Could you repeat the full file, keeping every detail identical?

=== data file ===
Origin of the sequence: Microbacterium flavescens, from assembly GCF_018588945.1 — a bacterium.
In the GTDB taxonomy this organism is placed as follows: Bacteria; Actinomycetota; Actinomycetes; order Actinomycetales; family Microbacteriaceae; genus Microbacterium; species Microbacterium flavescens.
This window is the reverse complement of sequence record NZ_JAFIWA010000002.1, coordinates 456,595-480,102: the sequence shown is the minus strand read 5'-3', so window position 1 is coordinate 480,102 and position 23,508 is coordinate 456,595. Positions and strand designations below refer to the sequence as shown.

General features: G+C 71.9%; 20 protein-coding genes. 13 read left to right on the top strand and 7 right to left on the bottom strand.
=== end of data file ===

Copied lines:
Origin of the sequence: Microbacterium flavescens, from assembly GCF_018588945.1 — a bacterium.
In the GTDB taxonomy this organism is placed as follows: Bacteria; Actinomycetota; Actinomycetes; order Actinomycetales; family Microbacteriaceae; genus Microbacterium; species Microbacterium flavescens.
This window is the reverse complement of sequence record NZ_JAFIWA010000002.1, coordinates 456,595-480,102: the sequence shown is the minus strand read 5'-3', so window position 1 is coordinate 480,102 and position 23,508 is coordinate 456,595. Positions and strand designations below refer to the sequence as shown.

General features: G+C 71.9%; 20 protein-coding genes. 13 read left to right on the top strand and 7 right to left on the bottom strand.